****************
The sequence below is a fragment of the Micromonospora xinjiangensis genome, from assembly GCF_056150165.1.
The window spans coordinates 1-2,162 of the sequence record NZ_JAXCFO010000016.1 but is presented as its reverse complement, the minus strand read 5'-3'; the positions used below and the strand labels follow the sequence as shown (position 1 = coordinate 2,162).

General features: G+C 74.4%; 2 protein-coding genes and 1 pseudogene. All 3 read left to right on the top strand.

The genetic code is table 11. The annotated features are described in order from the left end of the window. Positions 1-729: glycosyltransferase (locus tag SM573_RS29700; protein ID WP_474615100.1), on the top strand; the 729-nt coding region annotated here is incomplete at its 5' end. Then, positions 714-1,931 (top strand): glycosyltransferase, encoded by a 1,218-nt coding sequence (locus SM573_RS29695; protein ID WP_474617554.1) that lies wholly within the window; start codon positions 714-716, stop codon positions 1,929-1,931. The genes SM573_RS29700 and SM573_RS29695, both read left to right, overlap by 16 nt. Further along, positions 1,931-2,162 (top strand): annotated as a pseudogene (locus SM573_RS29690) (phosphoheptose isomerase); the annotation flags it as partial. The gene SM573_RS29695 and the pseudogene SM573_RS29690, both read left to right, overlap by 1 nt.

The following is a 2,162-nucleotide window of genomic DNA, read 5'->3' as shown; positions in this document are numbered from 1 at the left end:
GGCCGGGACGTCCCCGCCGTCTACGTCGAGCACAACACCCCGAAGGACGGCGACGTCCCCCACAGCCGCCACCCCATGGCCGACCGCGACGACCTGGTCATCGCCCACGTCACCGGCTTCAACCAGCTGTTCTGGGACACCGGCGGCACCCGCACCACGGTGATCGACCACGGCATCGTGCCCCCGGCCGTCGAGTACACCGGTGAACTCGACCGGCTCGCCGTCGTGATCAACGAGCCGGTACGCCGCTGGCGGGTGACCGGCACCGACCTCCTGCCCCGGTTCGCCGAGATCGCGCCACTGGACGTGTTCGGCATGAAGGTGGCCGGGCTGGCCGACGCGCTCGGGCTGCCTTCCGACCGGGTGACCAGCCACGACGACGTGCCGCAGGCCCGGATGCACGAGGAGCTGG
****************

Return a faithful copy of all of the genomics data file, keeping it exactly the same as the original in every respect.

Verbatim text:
The sequence below is a fragment of the Micromonospora xinjiangensis genome, from assembly GCF_056150165.1.
The window spans coordinates 1-2,162 of the sequence record NZ_JAXCFO010000016.1 but is presented as its reverse complement, the minus strand read 5'-3'; the positions used below and the strand labels follow the sequence as shown (position 1 = coordinate 2,162).

General features: G+C 74.4%; 2 protein-coding genes and 1 pseudogene. All 3 read left to right on the top strand.

The genetic code is table 11. The annotated features are described in order from the left end of the window. Positions 1-729: glycosyltransferase (locus tag SM573_RS29700; protein ID WP_474615100.1), on the top strand; the 729-nt coding region annotated here is incomplete at its 5' end. Then, positions 714-1,931 (top strand): glycosyltransferase, encoded by a 1,218-nt coding sequence (locus SM573_RS29695; protein ID WP_474617554.1) that lies wholly within the window; start codon positions 714-716, stop codon positions 1,929-1,931. The genes SM573_RS29700 and SM573_RS29695, both read left to right, overlap by 16 nt. Further along, positions 1,931-2,162 (top strand): annotated as a pseudogene (locus SM573_RS29690) (phosphoheptose isomerase); the annotation flags it as partial. The gene SM573_RS29695 and the pseudogene SM573_RS29690, both read left to right, overlap by 1 nt.

The following is a 2,162-nucleotide window of genomic DNA, read 5'->3' as shown; positions in this document are numbered from 1 at the left end:
GGCCGGGACGTCCCCGCCGTCTACGTCGAGCACAACACCCCGAAGGACGGCGACGTCCCCCACAGCCGCCACCCCATGGCCGACCGCGACGACCTGGTCATCGCCCACGTCACCGGCTTCAACCAGCTGTTCTGGGACACCGGCGGCACCCGCACCACGGTGATCGACCACGGCATCGTGCCCCCGGCCGTCGAGTACACCGGTGAACTCGACCGGCTCGCCGTCGTGATCAACGAGCCGGTACGCCGCTGGCGGGTGACCGGCACCGACCTCCTGCCCCGGTTCGCCGAGATCGCGCCACTGGACGTGTTCGGCATGAAGGTGGCCGGGCTGGCCGACGCGCTCGGGCTGCCTTCCGACCGGGTGACCAGCCACGACGACGTGCCGCAGGCCCGGATGCACGAGGAGCTGG